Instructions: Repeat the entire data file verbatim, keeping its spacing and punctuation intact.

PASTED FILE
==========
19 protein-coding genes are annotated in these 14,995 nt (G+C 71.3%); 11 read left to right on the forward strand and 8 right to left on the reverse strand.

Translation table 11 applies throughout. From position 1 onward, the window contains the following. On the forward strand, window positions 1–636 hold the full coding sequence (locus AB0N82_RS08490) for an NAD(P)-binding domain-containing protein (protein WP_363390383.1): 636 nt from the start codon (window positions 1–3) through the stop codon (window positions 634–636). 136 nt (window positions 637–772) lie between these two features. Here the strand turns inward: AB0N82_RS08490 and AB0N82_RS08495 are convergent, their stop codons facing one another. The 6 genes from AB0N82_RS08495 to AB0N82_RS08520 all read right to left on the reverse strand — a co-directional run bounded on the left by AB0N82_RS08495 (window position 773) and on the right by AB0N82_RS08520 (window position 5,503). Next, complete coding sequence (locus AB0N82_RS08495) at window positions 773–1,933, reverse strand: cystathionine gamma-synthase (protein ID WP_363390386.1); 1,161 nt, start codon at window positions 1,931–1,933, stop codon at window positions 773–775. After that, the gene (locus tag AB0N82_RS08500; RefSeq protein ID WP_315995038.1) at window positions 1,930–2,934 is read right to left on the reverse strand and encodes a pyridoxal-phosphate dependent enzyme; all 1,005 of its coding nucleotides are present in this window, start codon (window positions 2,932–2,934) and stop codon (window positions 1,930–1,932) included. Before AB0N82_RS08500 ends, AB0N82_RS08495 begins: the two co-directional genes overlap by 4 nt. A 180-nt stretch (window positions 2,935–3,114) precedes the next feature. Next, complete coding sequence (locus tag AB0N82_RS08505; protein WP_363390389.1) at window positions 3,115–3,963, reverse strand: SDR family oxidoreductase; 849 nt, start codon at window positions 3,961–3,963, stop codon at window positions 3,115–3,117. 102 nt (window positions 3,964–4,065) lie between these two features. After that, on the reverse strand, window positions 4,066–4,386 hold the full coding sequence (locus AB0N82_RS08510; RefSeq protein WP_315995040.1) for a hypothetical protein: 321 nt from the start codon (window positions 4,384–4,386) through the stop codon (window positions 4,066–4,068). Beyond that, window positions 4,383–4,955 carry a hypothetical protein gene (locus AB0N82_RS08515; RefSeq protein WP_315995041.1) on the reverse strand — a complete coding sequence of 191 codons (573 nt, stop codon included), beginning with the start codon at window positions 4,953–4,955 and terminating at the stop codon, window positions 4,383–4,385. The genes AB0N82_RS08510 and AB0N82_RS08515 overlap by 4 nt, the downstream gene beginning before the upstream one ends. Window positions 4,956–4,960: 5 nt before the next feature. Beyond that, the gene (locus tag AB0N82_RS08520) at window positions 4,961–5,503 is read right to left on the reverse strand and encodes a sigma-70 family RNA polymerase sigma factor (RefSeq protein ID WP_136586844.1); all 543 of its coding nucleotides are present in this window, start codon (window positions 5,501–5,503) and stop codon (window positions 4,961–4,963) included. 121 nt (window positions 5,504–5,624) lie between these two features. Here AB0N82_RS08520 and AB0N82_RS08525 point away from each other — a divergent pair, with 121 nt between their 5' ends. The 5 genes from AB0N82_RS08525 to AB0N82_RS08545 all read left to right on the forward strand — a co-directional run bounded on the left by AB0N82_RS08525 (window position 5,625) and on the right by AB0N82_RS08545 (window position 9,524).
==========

19 protein-coding genes are annotated in these 14,995 nt (G+C 71.3%); 11 read left to right on the forward strand and 8 right to left on the reverse strand.

Translation table 11 applies throughout. From position 1 onward, the window contains the following. On the forward strand, window positions 1–636 hold the full coding sequence (locus AB0N82_RS08490) for an NAD(P)-binding domain-containing protein (protein WP_363390383.1): 636 nt from the start codon (window positions 1–3) through the stop codon (window positions 634–636). 136 nt (window positions 637–772) lie between these two features. Here the strand turns inward: AB0N82_RS08490 and AB0N82_RS08495 are convergent, their stop codons facing one another. The 6 genes from AB0N82_RS08495 to AB0N82_RS08520 all read right to left on the reverse strand — a co-directional run bounded on the left by AB0N82_RS08495 (window position 773) and on the right by AB0N82_RS08520 (window position 5,503). Next, complete coding sequence (locus AB0N82_RS08495) at window positions 773–1,933, reverse strand: cystathionine gamma-synthase (protein ID WP_363390386.1); 1,161 nt, start codon at window positions 1,931–1,933, stop codon at window positions 773–775. After that, the gene (locus tag AB0N82_RS08500; RefSeq protein ID WP_315995038.1) at window positions 1,930–2,934 is read right to left on the reverse strand and encodes a pyridoxal-phosphate dependent enzyme; all 1,005 of its coding nucleotides are present in this window, start codon (window positions 2,932–2,934) and stop codon (window positions 1,930–1,932) included. Before AB0N82_RS08500 ends, AB0N82_RS08495 begins: the two co-directional genes overlap by 4 nt. A 180-nt stretch (window positions 2,935–3,114) precedes the next feature. Next, complete coding sequence (locus tag AB0N82_RS08505; protein WP_363390389.1) at window positions 3,115–3,963, reverse strand: SDR family oxidoreductase; 849 nt, start codon at window positions 3,961–3,963, stop codon at window positions 3,115–3,117. 102 nt (window positions 3,964–4,065) lie between these two features. After that, on the reverse strand, window positions 4,066–4,386 hold the full coding sequence (locus AB0N82_RS08510; RefSeq protein WP_315995040.1) for a hypothetical protein: 321 nt from the start codon (window positions 4,384–4,386) through the stop codon (window positions 4,066–4,068). Beyond that, window positions 4,383–4,955 carry a hypothetical protein gene (locus AB0N82_RS08515; RefSeq protein WP_315995041.1) on the reverse strand — a complete coding sequence of 191 codons (573 nt, stop codon included), beginning with the start codon at window positions 4,953–4,955 and terminating at the stop codon, window positions 4,383–4,385. The genes AB0N82_RS08510 and AB0N82_RS08515 overlap by 4 nt, the downstream gene beginning before the upstream one ends. Window positions 4,956–4,960: 5 nt before the next feature. Beyond that, the gene (locus tag AB0N82_RS08520) at window positions 4,961–5,503 is read right to left on the reverse strand and encodes a sigma-70 family RNA polymerase sigma factor (RefSeq protein ID WP_136586844.1); all 543 of its coding nucleotides are present in this window, start codon (window positions 5,501–5,503) and stop codon (window positions 4,961–4,963) included. 121 nt (window positions 5,504–5,624) lie between these two features. Here AB0N82_RS08520 and AB0N82_RS08525 point away from each other — a divergent pair, with 121 nt between their 5' ends. The 5 genes from AB0N82_RS08525 to AB0N82_RS08545 all read left to right on the forward strand — a co-directional run bounded on the left by AB0N82_RS08525 (window position 5,625) and on the right by AB0N82_RS08545 (window position 9,524).